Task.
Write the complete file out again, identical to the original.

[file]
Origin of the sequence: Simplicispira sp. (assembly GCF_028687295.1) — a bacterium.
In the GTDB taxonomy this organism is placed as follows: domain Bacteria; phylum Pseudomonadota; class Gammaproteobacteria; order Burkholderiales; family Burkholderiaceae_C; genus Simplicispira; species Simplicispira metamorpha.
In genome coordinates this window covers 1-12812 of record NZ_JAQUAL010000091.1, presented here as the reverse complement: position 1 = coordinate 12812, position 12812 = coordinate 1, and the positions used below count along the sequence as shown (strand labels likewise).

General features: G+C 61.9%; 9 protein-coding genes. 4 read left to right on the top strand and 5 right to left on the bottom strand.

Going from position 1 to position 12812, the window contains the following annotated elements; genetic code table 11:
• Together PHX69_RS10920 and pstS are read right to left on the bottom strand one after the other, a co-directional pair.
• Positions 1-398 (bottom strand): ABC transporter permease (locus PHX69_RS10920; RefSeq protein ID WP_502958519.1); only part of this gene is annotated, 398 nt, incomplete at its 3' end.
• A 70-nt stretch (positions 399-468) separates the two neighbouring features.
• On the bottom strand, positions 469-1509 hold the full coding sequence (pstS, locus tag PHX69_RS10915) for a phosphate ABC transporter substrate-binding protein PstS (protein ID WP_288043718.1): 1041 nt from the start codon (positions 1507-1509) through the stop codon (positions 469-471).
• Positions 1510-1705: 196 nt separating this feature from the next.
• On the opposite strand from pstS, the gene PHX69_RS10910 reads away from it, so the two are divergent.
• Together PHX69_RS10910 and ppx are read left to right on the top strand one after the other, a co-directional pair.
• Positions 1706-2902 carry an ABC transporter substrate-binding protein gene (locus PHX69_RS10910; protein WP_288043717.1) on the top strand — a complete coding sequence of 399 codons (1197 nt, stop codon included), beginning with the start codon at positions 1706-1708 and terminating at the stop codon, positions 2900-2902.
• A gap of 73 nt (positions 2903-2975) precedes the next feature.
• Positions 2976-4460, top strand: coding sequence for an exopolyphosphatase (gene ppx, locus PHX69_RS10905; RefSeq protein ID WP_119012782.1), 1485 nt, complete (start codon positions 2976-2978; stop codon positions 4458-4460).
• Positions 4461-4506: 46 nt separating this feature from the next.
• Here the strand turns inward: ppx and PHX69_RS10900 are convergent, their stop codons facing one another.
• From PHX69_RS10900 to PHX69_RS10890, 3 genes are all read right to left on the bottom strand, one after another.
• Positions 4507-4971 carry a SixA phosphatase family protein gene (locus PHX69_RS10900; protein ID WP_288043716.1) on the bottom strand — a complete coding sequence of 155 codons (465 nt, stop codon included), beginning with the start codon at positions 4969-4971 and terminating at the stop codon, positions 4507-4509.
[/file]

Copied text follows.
Origin of the sequence: Simplicispira sp. (assembly GCF_028687295.1) — a bacterium.
In the GTDB taxonomy this organism is placed as follows: domain Bacteria; phylum Pseudomonadota; class Gammaproteobacteria; order Burkholderiales; family Burkholderiaceae_C; genus Simplicispira; species Simplicispira metamorpha.
In genome coordinates this window covers 1-12812 of record NZ_JAQUAL010000091.1, presented here as the reverse complement: position 1 = coordinate 12812, position 12812 = coordinate 1, and the positions used below count along the sequence as shown (strand labels likewise).

General features: G+C 61.9%; 9 protein-coding genes. 4 read left to right on the top strand and 5 right to left on the bottom strand.

Going from position 1 to position 12812, the window contains the following annotated elements; genetic code table 11:
• Together PHX69_RS10920 and pstS are read right to left on the bottom strand one after the other, a co-directional pair.
• Positions 1-398 (bottom strand): ABC transporter permease (locus PHX69_RS10920; RefSeq protein ID WP_502958519.1); only part of this gene is annotated, 398 nt, incomplete at its 3' end.
• A 70-nt stretch (positions 399-468) separates the two neighbouring features.
• On the bottom strand, positions 469-1509 hold the full coding sequence (pstS, locus tag PHX69_RS10915) for a phosphate ABC transporter substrate-binding protein PstS (protein ID WP_288043718.1): 1041 nt from the start codon (positions 1507-1509) through the stop codon (positions 469-471).
• Positions 1510-1705: 196 nt separating this feature from the next.
• On the opposite strand from pstS, the gene PHX69_RS10910 reads away from it, so the two are divergent.
• Together PHX69_RS10910 and ppx are read left to right on the top strand one after the other, a co-directional pair.
• Positions 1706-2902 carry an ABC transporter substrate-binding protein gene (locus PHX69_RS10910; protein WP_288043717.1) on the top strand — a complete coding sequence of 399 codons (1197 nt, stop codon included), beginning with the start codon at positions 1706-1708 and terminating at the stop codon, positions 2900-2902.
• A gap of 73 nt (positions 2903-2975) precedes the next feature.
• Positions 2976-4460, top strand: coding sequence for an exopolyphosphatase (gene ppx, locus PHX69_RS10905; RefSeq protein ID WP_119012782.1), 1485 nt, complete (start codon positions 2976-2978; stop codon positions 4458-4460).
• Positions 4461-4506: 46 nt separating this feature from the next.
• Here the strand turns inward: ppx and PHX69_RS10900 are convergent, their stop codons facing one another.
• From PHX69_RS10900 to PHX69_RS10890, 3 genes are all read right to left on the bottom strand, one after another.
• Positions 4507-4971 carry a SixA phosphatase family protein gene (locus PHX69_RS10900; protein ID WP_288043716.1) on the bottom strand — a complete coding sequence of 155 codons (465 nt, stop codon included), beginning with the start codon at positions 4969-4971 and terminating at the stop codon, positions 4507-4509.